July 27, 2011

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AgriLife Extension expert: Water well owners advised to practice conservation during historic drought

By Blair Fannin
Texas AgriLife Extension Service

In Texas, you have either a checking or savings account when it comes to water reserves, according to a Texas AgriLife Extension Service program specialist.

Rural water well owners should be mindful of conservation and management so that either type of reserves don’t go dry during the ongoing drought, said Kristine Uhlman, who coordinates AgriLife Extension’s Texas Well Owner Network program.

The dry conditions have not only taken a toll on state agriculture, but also rural water wells which in some instances have begun ‘sucking air’ due to low water tables, Uhlman said. Though problem reports have been few, properly managing well pumps and practicing conservation will help prevent costly equipment problems and possibly running out of water.

“When listening to the pump, you need to make sure that it’s not turning on and then off repeatedly,” said Uhlman. “If the well is sucking air, you need to immediately turn the pump off and let it rest a while, allowing water levels to rebound. If the pump is cycling on and off, that’s going to be doing more damage to both your well equipment and water quality.”

Uhlman said there are two types of water — young water and fossil water.

Young water (the checking account) is rainfall captured underneath the ground over the past 60 years, while fossil water (the savings account) entered the ground several thousand years ago.

“Water moves through the subsurface and the deeper it goes, the older it gets,” she said. “Depending on where your water well is located, it could be tapping fossil water from the beginning.”

The quality of the water is dependent on how long it has been in contact with the underground geology, she said.

“For example, the U.S. Geological Survey has reported that groundwater in the Hueco Bolson aquifer near El Paso is up to 25,000 years old,” Uhlman said. “In the Ogallala, in the northwestern portion of our state, groundwater has been measured as being 2,000 to 6,000 years-old.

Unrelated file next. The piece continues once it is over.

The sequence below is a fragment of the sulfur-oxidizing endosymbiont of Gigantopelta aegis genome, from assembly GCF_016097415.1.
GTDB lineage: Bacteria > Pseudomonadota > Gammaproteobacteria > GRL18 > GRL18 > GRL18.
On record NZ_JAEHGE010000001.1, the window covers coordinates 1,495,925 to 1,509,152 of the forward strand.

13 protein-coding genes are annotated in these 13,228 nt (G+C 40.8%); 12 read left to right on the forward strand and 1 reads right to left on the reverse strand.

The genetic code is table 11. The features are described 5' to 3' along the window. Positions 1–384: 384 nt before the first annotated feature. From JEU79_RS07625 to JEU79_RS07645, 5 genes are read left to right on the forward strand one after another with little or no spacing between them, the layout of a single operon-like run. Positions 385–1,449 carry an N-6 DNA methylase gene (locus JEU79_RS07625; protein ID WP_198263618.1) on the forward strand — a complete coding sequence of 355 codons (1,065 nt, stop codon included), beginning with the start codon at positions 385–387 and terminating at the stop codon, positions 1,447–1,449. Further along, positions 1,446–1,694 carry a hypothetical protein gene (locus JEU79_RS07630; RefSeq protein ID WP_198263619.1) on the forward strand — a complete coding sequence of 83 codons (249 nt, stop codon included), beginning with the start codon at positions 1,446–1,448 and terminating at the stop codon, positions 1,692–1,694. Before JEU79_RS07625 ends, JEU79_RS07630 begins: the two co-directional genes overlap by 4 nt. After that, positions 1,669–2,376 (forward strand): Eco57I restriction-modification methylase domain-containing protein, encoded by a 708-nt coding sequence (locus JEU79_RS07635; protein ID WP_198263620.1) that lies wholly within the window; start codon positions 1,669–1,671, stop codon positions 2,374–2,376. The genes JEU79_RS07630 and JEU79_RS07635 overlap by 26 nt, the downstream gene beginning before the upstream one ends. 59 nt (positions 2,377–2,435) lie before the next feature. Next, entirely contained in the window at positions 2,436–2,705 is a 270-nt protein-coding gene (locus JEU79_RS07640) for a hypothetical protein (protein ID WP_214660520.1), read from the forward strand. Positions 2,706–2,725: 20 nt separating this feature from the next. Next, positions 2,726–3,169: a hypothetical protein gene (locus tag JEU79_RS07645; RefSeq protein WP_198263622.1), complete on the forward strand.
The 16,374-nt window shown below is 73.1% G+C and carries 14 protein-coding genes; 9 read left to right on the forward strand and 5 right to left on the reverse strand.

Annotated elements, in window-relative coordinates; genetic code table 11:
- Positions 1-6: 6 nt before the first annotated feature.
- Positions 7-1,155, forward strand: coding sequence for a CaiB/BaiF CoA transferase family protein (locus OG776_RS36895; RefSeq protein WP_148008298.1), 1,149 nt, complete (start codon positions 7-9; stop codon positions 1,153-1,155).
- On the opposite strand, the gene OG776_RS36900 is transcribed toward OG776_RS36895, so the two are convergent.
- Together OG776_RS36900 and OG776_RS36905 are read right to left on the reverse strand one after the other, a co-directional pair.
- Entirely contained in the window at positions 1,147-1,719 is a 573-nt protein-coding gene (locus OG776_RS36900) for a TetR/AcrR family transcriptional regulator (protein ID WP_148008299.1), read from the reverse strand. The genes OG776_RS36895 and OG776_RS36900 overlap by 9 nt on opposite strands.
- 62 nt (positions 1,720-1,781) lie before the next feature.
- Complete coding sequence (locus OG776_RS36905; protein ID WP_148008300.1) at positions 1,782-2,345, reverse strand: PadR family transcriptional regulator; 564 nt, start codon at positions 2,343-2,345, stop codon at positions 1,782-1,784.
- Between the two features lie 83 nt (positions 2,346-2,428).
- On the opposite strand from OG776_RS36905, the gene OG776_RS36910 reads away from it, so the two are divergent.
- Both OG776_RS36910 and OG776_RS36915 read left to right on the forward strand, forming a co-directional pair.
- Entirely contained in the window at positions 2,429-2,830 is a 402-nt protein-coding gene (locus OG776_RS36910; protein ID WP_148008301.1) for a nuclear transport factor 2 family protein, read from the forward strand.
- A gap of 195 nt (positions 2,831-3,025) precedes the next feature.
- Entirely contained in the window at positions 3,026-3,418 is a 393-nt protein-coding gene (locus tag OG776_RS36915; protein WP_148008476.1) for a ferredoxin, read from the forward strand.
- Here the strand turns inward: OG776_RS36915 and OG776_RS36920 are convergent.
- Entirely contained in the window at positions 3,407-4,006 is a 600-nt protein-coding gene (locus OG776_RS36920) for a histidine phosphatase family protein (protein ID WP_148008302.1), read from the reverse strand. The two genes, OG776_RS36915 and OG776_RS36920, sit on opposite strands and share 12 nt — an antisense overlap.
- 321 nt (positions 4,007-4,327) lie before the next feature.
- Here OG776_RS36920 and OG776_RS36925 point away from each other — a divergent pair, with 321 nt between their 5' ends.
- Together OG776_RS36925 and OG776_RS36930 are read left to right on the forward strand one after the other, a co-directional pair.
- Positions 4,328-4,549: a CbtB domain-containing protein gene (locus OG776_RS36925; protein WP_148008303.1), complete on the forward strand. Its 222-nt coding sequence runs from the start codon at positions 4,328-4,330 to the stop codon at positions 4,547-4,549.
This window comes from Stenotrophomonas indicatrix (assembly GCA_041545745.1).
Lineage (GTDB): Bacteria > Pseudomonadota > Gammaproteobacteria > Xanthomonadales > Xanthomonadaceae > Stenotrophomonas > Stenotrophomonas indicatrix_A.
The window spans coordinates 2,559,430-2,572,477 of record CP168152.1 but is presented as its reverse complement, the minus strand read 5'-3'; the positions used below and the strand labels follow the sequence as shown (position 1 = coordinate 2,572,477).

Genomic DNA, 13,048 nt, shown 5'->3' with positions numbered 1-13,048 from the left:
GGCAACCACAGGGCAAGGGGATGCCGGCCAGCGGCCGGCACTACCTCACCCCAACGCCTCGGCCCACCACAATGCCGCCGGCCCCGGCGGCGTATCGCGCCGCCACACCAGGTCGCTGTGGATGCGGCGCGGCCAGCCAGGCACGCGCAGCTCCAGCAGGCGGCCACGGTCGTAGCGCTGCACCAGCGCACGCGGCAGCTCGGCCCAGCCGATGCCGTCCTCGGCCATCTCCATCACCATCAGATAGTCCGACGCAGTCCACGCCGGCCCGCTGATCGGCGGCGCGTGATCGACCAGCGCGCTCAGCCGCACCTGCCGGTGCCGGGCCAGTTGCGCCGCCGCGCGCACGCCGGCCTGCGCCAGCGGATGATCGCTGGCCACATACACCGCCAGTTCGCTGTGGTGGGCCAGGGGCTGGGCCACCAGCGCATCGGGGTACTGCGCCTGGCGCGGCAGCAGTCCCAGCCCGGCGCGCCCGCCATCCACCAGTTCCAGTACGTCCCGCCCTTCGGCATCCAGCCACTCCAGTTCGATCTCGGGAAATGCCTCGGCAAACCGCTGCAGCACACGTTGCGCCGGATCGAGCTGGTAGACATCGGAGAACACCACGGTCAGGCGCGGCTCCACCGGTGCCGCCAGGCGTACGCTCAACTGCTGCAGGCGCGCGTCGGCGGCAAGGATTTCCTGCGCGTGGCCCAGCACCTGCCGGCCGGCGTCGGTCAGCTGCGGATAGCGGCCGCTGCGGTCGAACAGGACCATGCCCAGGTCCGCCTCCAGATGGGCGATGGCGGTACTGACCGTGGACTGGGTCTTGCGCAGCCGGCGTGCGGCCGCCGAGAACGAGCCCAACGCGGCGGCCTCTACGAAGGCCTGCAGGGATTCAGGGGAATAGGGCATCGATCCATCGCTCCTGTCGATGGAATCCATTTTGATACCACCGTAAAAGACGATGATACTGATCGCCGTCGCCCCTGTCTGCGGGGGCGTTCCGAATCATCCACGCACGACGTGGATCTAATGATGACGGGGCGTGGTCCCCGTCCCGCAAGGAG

"What that means is water is being taken out that last fell as recharge several thousands of years ago. Many of the aquifers across the state are more closely connected to our climate, with the water level going up when it rains, and drawing down during drought, then recharging whenever it rains."

Uhlman said aquifers containing younger water are “extremely vulnerable” to variation in climate, going dry during drought.

“Whereas fossil water, it’s a resource that when you have so many people pumping it out at one time, the water levels continue to go down drastically,” she said. “It won’t be recharged. You either have a savings account (fossil water) or a checking account (young water).”

There are conservation practices individuals can implement to avoid problems, Uhlman said.

When you have multiple individuals pumping high volumes of water at one time, the combination of pumping will make the water levels drop down into the ‘drawdown’ cone of pumping centers, she explained.

“To avoid this, you could change pumping schedules,” she said. “For example, let’s say everybody does laundry on Saturday and has their own well.

The water level goes down and nobody has water on Sunday. But if you managed it with neighbors, say you did laundry on Saturday and some on Wednesday, it’s less likely the wells would go dry, but you would have low-pressure levels.”

Uhlman said automatic levelers regulate when the pump turns on and off depending on the water level beneath the ground. However, if the water level begins to run low due to increased volume, it can create “turbulent flow”

“That’s a bad situation since this turbulent flow of water into the well will cause the pump to turn on and off, on and off,” she said. “This will cause the pump to suck air. If it is repeatedly turning on and off, you need to turn the pump off for a while and wait for water levels to rebound. If the pump is cycling on and off, that’s going to be more damaging to your pump and pull sand into the well. This commonly happens to folks with low-yielding wells.”

There are variations in the type of geology that store water throughout Texas, she said.

“In the Austin area, they have the Edwards — Trinity limestone aquifer,” she said. “Here in Brazos Valley, it’s a combination of layered sand, silt, and sometimes clay. Some people have aquifers that are low yielding, meaning no matter how much water they have in it, it takes a while for it to move to your well.